Return to Transcripts main page

CNN NEWSROOM

President On Collision Course With The Constitution And Congress Over The Mueller Report; NYT Got Their Hands On Donald Trump's Federal Tax Figures. Aired: 2-2:30p ET

Aired May 8, 2019 - 14:00   ET

THIS IS A RUSH TRANSCRIPT. THIS COPY MAY NOT BE IN ITS FINAL FORM AND MAY BE UPDATED.


BROOKE BALDWIN, CNN ANCHOR: Hi there. I'm Brooke Baldwin, you're watching CNN. Thank you for being with me. We begin with the President's collision course with the Constitution and Congress over the Mueller report.

The House Judiciary Committee, now on a break is expected to vote just this afternoon on whether to hold Attorney General Bill Barr in contempt for refusing to turn over the report's un-redacted sections. That is just one of the epic political maneuvers currently underway in this huge fight to get the report's full details.

It has been 20 days since the redacted version went public. This whole counter maneuver meant to keep redacted portions confidential came this morning straight from the White House.

The President has now invoked executive privilege over the entire Mueller report and its underlying evidence and that triggered House Judiciary Chairman Jerry Nadler to accuse the Executive Branch of sabotaging any negotiations over the report.

(BEGIN VIDEO CLIP)

REP. JERROLD NADLER (D-NY): By invoking executive privilege and all of the materials subject to our subpoena, that process has come to a screeching halt. The administration has announced loud and clear that it does not recognize Congress as a co-equal branch of government with independent constitutional oversight authority.

(END VIDEO CLIP)

BALDWIN: But Republicans speaking up today as well on that committee showing their opposition to holding Bill Barr in contempt.

(BEGIN VIDEO CLIP)

REP. DOUG COLLINS (R-GA): This is the first step. What a cynical, mean spirited, counterproductive irresponsible step it is. Meanwhile, our economy is surging, unemployment among several minority groups is a historic low.

The Democrats have no plans, no purpose and no viable legislative agenda beyond attacking this administration.

The House is more than four months into a Democratic majority. How many bills passed by this committee have been signed into law?

(END VIDEO CLIP)

BALDWIN: let's go straight to CNN justice reporter Laura Jarrett. And so Laura, specifically, let's talk about this executive privilege that the White House invokes today. Blanket executive privilege over this entire Mueller report, is that correct?

LAURA JARRETT, CNN JUSTICE REPORTER: That's right, Brooke. And basically, the reason this happened is, as you outlined, the House Democrats and the Justice Department have been negotiating for weeks, both sides trying to make their best record. And the Justice Department thinks they are on pretty solid footing because they've been saying, for weeks to Members of Congress, and leadership in particular, "Come on over to the Justice Department and look at the report. And then you can decide what you need."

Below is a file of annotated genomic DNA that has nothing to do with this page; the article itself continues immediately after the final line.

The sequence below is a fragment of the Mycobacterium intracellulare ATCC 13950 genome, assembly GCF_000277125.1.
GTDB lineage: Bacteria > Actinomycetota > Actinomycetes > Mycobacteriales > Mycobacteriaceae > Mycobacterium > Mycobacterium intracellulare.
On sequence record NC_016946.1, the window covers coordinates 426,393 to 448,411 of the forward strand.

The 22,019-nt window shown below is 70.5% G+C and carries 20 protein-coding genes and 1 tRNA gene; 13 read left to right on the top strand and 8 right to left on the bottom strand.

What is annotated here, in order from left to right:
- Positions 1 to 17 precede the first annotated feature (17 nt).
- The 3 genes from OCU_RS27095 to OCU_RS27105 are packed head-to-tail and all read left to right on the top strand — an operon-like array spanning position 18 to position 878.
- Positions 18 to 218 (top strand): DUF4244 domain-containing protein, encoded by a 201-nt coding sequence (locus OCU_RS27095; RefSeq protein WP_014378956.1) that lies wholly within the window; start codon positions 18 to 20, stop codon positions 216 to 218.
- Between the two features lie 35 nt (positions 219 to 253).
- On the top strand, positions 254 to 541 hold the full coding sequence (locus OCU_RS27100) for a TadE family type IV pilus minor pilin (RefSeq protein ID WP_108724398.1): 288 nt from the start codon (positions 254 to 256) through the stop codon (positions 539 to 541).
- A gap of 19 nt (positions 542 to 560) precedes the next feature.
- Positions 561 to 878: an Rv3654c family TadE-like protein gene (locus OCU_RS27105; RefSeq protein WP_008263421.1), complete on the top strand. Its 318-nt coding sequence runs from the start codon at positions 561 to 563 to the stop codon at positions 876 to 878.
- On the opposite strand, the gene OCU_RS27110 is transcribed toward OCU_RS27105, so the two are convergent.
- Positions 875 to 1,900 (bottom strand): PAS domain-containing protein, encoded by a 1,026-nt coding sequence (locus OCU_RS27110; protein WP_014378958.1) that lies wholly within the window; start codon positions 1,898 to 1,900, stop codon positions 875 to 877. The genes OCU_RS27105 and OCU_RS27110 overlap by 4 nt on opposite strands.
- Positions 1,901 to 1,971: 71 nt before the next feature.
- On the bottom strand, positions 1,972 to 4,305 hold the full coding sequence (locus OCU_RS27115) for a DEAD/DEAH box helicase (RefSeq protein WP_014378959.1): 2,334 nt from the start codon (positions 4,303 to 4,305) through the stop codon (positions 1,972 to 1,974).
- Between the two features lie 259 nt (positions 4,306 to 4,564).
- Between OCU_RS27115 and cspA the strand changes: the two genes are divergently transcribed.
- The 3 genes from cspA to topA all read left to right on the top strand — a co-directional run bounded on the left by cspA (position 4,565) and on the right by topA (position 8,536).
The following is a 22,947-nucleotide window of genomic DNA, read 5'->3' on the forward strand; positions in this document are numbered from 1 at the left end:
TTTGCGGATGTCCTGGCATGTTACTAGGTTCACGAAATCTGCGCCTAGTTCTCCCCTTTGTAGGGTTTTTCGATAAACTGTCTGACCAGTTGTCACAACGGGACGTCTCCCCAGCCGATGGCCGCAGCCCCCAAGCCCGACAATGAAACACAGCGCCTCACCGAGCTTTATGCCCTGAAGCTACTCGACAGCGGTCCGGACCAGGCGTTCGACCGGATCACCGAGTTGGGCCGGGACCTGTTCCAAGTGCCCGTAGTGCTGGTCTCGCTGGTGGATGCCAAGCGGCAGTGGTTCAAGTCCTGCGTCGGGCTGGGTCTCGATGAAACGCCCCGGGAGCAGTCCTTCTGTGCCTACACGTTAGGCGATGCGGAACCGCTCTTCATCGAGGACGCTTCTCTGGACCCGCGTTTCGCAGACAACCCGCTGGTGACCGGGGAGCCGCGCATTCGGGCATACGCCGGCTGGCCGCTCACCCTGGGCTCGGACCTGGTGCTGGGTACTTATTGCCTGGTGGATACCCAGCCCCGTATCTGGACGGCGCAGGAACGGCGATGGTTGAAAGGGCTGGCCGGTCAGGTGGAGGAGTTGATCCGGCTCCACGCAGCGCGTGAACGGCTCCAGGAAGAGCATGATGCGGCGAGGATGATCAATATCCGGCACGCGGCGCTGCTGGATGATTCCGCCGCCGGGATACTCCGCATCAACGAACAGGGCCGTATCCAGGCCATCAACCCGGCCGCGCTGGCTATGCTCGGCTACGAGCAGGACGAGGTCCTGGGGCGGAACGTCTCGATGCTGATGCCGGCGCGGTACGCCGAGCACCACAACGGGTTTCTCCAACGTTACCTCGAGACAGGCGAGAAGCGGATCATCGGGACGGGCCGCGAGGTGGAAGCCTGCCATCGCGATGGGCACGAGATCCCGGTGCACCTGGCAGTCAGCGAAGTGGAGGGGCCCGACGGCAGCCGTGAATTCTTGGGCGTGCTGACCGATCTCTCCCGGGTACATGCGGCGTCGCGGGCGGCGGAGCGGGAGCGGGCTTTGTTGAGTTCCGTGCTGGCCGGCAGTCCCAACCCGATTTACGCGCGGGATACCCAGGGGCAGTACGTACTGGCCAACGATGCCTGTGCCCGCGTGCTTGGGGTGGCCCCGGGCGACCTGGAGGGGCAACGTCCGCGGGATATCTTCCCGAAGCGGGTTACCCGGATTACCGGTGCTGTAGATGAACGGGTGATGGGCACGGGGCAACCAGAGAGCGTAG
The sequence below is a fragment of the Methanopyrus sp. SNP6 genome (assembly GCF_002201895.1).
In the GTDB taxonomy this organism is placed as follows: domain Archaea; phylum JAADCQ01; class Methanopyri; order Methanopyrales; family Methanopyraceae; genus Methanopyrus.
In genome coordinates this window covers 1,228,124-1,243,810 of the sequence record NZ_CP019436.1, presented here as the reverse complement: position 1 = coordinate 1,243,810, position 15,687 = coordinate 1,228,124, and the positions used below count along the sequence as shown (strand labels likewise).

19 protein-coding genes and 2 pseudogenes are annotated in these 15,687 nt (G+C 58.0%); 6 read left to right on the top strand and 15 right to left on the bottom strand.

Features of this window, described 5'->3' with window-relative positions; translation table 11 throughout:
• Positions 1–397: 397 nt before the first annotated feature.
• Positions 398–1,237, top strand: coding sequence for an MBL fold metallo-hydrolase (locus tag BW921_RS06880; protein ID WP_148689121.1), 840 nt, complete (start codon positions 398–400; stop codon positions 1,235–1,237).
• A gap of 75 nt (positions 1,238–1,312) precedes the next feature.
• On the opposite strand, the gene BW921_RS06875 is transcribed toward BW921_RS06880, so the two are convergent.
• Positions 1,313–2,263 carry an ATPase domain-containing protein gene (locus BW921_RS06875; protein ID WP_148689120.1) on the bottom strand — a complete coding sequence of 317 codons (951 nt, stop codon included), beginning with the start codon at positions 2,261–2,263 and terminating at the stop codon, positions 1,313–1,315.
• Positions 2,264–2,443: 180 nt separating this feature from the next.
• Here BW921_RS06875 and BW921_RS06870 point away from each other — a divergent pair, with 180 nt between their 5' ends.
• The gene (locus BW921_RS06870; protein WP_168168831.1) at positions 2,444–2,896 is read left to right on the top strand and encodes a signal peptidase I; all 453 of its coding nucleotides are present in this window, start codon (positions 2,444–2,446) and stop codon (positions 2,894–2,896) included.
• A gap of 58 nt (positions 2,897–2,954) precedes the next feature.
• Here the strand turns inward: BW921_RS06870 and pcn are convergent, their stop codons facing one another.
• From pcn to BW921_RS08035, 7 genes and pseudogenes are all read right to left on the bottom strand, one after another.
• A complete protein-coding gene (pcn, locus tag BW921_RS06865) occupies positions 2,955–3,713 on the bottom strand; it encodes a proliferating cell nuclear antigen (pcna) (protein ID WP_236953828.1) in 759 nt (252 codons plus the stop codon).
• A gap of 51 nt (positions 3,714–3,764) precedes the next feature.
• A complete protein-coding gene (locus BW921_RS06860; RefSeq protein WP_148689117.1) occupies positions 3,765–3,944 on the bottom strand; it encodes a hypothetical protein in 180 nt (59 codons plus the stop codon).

And in particular, they said, "We're going to give you everything except for grand jury material." Of course, Chairman Nadler did not go for that as well as the rest of the caucus saying, "That's unacceptable. We want the fully un-redacted report. And we're going to hold the Attorney General in contempt."

And so late last night, the Justice Department had said, "Hold off on that contempt vote because we think -- and we're going to ask the President to invoke executive privilege." And what it really is, is a protective measure to protect all of the underlying materials because they know that there's going to be a court fight here.

The problem here is that it doesn't get litigated very often. It's used executive privilege to shield internal deliberations within the executive branch so that they can't be produced to another branch of government. But a court is going to take weeks, if not months to wait in all of this.

And so in the meantime, the production of the materials, which Nadler wanted is going to grind to a halt, and we had questions earlier today about how this would affect the Special Counsel's testimony. Of course, everyone wants to hear from Bob Mueller, I'm told by a DOJ official that it has no direct bearing on that.

As we know, the House and the Special Counsel's office had been separately negotiating over that, but we wait to see whether a date will be set on that -- Brooke.

BALDWIN: Okay, so we still wait for that, but it wouldn't impact the Mueller testimony, which is a key point there out of all your reporting. Laura Jarrett, thank you so much.

On the head of the House Judiciary Committee has just added new weight to a term, even he says is overused "constitutional crisis." This is what Chairman Nadler told Alisyn Camerota this morning.

(BEGIN VIDEO CLIP)

NADLER: Certainly, it's a constitutional crisis, although I don't like to use that phrase, because it's been used for far less dangerous situations. The phrase has been overused.

ALISYN CAMEROTA, CNN ANCHOR: I hear you, but you feel that we are currently in a constitutional crisis or headed for one?

NADLER: No, no, we're in one. We're in one because the President is disobeying the law, is refusing all information to Congress.

(END VIDEO CLIP)

BALDWIN: Harry Litman once served as Deputy Assistant Attorney General. Harry, always nice to have you on and let's just begin. We're waiting for this big House vote on contempt this hour, right?